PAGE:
Since Meltdown Monday (23 March 2020), global stock markets have soared. The FTSE 100 index has gone from 4,993.90 points to 6,873.16 as I write. That’s a gain of almost 1,880 points — nearly two-fifths (37.6%) — in 13 months. But the Footsie’s gain has been trounced by the S&P 500 index. Over the same period, the US index has soared from 2,237.40 points to 4,134.94. That’s up nearly 1,900 points — almost six-sevenths (84.8%). One US stock that has slightly lagged the S&P 500 since March 2020 is Netflix (NASDAQ: NFLX). Alas, the latest results from the video-streaming service sent the Netflix stock price plunging.
The Netflix stock price soared in 2020
The Netflix stock price had a great 2020. It ended 2019 at $323.57 and rose steadily in early 2020, before dropping back to close at $298.84 on 16 March. That’s pretty good, given that stocks were crashing spectacularly back then. As the world went into deep lockdowns, Netflix stock went on a winning streak. At end-2020, it closed at $540.73, adding $217.16 and surging by close to two-thirds (67.1%).
The theory behind this powerful price rise was simple. With people bored and confined to their homes, Netflix subscriptions would rocket. And they did — in 2020, at least. Driven by expectations of rising revenues and subscriber growth, the Netflix stock price hit a 2021 closing high of $586.34 on 20 January.
Netflix slips up in 2021
After the US market closed on Tuesday, Netflix issued its first-quarter results. Last year, Netflix added 15.8m new subscribers, at an average of close to 4m per quarter. It expected 6.25m new sign-ups between January and March, but gained only 3.98m new subscribers. Netflix blamed this shortfall on a lack of new shows due to Covid-19 production delays and cancellations. Also, Netflix warned that it expected to gain only 1m new customers in Q2, down from its previous target of 5m. This setback had an immediate impact on the Netflix stock price.
Having closed at $554.44 on Monday, the Netflix stock price slipped to $549.57 at Tuesday’s close, down 0.9%. But in after-hours trading, the Netflix stock price crashed as low as $484.35, plunging $65.22 (an initial decline of 11.9%).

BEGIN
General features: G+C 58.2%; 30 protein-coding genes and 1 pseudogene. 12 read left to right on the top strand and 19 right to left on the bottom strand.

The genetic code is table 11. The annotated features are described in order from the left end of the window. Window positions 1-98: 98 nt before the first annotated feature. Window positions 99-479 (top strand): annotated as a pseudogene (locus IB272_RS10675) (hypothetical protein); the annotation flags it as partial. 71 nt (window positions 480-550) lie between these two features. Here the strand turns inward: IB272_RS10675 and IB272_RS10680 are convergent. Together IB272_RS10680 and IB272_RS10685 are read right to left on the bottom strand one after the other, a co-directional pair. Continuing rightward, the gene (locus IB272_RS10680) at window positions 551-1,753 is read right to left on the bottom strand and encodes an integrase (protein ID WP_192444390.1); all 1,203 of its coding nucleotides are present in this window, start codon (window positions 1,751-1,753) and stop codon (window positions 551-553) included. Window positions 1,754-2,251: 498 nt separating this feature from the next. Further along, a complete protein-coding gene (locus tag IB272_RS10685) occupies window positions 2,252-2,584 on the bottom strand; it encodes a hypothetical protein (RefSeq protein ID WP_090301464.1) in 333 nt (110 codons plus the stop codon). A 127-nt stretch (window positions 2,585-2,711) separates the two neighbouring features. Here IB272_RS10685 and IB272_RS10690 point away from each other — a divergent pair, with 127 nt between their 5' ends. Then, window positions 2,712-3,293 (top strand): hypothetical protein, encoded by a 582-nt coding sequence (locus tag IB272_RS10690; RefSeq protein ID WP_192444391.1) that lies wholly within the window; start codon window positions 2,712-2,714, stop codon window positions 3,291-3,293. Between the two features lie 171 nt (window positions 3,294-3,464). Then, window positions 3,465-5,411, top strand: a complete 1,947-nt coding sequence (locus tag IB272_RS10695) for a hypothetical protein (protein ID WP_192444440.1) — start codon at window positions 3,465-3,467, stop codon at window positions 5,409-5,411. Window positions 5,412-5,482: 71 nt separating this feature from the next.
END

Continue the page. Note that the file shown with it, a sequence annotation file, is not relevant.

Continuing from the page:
Is Netflix a sign of a tech turnaround?
Some investors are asking whether these weak results from Netflix could indicate more bad news to come for highly valued US tech stocks. They argue that, as lockdowns end, billions of us will return to living and spending in the real world. This would have a detrimental effect on tech stocks grown accustomed to reporting huge growth rates of late. I’m not so sure. After all, the Netflix stock price has since bounced back to trade at $504.89, down $44.68 (8.13%) as I write and just before the market opens.
For the past decade, Netflix has enjoyed a charmed life of near-constant growth in subscribers and revenues. But now it faces fierce competition from rival streaming services, including Disney Plus, Amazon Prime Video, HBO Max, and Hulu. Since launching in November 2019, Disney Plus has captured over 100m users, grabbing 50m in its first five months. Today, with 207.6m subscribers, Netflix is clearly feeling the pressure as subscriber growth dries up.
The overnight fall in the Netflix stock price has lopped around $19.8bn from its market value. But, given the trillions invested in US tech stocks, this is insignificant. I’d need to see a lot more earnings reports before worrying about the ‘tech lockdown trade’ ending. Meanwhile, I’ll keep buying cheap UK value stocks!
Cliffdarcy has no position in any of the shares mentioned. The Motley Fool UK owns shares of and has recommended Netflix. Views expressed on the companies mentioned in this article are those of the writer and therefore may differ from the official recommendations we make in our subscription services such as Share Advisor, Hidden Winners and Pro. Here at The Motley Fool we believe that considering a diverse range of insights makes us better investors.